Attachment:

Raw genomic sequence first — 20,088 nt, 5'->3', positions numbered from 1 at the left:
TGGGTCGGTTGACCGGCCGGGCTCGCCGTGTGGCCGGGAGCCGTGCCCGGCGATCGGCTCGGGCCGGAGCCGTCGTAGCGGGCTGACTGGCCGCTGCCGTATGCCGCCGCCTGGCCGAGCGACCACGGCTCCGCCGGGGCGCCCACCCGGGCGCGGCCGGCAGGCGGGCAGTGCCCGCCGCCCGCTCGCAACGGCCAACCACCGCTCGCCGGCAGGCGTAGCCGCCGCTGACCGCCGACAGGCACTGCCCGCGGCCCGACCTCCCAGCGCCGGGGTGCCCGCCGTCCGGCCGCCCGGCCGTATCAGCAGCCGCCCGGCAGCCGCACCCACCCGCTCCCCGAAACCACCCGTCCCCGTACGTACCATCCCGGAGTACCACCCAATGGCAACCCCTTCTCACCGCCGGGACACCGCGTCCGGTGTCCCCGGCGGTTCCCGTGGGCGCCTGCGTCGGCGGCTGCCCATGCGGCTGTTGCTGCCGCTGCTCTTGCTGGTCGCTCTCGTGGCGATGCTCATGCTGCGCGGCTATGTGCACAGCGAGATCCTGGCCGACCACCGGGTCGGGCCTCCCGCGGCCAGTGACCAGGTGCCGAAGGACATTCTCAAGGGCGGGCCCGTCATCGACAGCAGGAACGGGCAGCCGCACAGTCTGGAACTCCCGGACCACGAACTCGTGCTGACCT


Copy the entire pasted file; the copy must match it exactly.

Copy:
Raw genomic sequence first — 20,088 nt, 5'->3', positions numbered from 1 at the left:
TGGGTCGGTTGACCGGCCGGGCTCGCCGTGTGGCCGGGAGCCGTGCCCGGCGATCGGCTCGGGCCGGAGCCGTCGTAGCGGGCTGACTGGCCGCTGCCGTATGCCGCCGCCTGGCCGAGCGACCACGGCTCCGCCGGGGCGCCCACCCGGGCGCGGCCGGCAGGCGGGCAGTGCCCGCCGCCCGCTCGCAACGGCCAACCACCGCTCGCCGGCAGGCGTAGCCGCCGCTGACCGCCGACAGGCACTGCCCGCGGCCCGACCTCCCAGCGCCGGGGTGCCCGCCGTCCGGCCGCCCGGCCGTATCAGCAGCCGCCCGGCAGCCGCACCCACCCGCTCCCCGAAACCACCCGTCCCCGTACGTACCATCCCGGAGTACCACCCAATGGCAACCCCTTCTCACCGCCGGGACACCGCGTCCGGTGTCCCCGGCGGTTCCCGTGGGCGCCTGCGTCGGCGGCTGCCCATGCGGCTGTTGCTGCCGCTGCTCTTGCTGGTCGCTCTCGTGGCGATGCTCATGCTGCGCGGCTATGTGCACAGCGAGATCCTGGCCGACCACCGGGTCGGGCCTCCCGCGGCCAGTGACCAGGTGCCGAAGGACATTCTCAAGGGCGGGCCCGTCATCGACAGCAGGAACGGGCAGCCGCACAGTCTGGAACTCCCGGACCACGAACTCGTGCTGACCT